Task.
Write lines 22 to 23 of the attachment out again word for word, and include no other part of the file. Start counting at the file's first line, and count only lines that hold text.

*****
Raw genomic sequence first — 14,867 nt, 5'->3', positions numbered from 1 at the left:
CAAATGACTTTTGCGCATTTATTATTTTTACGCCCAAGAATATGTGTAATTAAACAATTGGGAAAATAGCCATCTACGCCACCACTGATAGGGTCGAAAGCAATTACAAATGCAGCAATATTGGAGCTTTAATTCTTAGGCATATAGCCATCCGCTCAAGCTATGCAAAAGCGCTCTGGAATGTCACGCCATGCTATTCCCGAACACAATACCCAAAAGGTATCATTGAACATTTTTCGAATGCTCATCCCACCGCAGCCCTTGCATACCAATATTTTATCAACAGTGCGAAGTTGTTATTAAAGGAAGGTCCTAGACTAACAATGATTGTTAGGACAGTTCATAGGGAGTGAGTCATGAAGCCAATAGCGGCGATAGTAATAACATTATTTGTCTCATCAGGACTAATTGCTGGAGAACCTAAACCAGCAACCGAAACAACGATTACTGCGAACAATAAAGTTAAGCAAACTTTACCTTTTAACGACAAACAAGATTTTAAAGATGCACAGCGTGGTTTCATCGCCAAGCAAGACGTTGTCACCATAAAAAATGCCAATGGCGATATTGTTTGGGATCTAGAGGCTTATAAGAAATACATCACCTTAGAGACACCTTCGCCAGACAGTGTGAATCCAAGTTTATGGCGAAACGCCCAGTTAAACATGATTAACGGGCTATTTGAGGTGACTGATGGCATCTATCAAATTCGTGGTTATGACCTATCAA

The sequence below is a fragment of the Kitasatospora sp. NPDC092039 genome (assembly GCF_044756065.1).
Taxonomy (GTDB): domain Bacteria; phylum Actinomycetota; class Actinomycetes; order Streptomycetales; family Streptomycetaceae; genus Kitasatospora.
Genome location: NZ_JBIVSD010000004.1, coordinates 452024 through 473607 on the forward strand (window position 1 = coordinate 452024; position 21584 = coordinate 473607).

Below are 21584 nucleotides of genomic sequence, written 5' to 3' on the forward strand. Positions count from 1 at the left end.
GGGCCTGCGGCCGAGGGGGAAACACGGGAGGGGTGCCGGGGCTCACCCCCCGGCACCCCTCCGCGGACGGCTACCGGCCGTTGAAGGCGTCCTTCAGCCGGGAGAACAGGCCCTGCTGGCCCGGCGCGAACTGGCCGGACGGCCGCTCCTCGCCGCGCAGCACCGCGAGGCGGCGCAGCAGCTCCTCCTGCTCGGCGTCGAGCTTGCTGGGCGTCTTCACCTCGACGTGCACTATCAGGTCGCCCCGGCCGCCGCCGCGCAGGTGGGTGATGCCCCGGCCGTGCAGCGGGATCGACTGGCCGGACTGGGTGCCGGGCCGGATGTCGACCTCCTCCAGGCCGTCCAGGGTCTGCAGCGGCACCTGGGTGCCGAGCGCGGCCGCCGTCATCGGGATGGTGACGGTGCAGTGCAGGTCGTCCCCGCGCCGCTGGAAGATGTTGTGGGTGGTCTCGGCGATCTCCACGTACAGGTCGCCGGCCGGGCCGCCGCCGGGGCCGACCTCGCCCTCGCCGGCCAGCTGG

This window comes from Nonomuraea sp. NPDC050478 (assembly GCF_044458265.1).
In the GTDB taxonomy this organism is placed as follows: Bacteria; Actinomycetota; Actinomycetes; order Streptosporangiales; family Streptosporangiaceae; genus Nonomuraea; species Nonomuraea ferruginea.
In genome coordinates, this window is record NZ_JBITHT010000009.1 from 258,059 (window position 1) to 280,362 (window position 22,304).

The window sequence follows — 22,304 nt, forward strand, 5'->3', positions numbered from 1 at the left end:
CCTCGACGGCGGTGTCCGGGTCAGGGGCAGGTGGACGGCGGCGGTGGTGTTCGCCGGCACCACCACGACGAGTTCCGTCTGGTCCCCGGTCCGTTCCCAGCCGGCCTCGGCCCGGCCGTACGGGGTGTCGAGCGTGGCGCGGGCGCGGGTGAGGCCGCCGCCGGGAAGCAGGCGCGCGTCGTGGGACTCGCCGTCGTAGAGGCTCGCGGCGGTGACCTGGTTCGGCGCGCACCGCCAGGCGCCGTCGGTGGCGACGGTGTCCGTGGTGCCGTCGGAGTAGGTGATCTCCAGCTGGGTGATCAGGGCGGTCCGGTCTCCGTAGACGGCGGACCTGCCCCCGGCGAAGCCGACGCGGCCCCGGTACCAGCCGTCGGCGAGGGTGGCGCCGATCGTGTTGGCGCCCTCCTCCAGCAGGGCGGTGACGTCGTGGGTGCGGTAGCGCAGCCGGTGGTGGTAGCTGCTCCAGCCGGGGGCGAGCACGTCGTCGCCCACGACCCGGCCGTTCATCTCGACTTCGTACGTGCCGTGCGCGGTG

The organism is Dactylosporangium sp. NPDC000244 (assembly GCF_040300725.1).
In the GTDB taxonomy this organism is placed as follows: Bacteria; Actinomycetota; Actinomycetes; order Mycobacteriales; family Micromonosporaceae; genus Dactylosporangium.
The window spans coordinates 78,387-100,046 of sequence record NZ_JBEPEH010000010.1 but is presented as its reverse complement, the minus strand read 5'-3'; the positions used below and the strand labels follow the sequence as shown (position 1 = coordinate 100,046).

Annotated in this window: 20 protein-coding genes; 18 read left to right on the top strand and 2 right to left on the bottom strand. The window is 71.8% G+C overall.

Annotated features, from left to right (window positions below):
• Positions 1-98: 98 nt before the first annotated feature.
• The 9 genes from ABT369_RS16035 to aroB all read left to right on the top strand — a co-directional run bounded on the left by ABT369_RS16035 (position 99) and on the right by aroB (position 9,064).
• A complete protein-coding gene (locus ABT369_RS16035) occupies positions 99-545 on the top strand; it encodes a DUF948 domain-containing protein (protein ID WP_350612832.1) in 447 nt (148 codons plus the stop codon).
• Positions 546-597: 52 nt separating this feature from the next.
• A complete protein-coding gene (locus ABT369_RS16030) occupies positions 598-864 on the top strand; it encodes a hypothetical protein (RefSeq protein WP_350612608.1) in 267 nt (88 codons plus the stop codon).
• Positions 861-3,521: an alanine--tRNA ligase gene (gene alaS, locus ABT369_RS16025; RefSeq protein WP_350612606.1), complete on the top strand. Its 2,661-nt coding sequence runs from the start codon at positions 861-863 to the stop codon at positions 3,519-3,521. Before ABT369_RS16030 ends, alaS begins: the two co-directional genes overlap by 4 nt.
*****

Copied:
• A complete protein-coding gene (locus ABT369_RS16030) occupies positions 598-864 on the top strand; it encodes a hypothetical protein (RefSeq protein WP_350612608.1) in 267 nt (88 codons plus the stop codon).
• Positions 861-3,521: an alanine--tRNA ligase gene (gene alaS, locus ABT369_RS16025; RefSeq protein WP_350612606.1), complete on the top strand. Its 2,661-nt coding sequence runs from the start codon at positions 861-863 to the stop codon at positions 3,519-3,521. Before ABT369_RS16030 ends, alaS begins: the two co-directional genes overlap by 4 nt.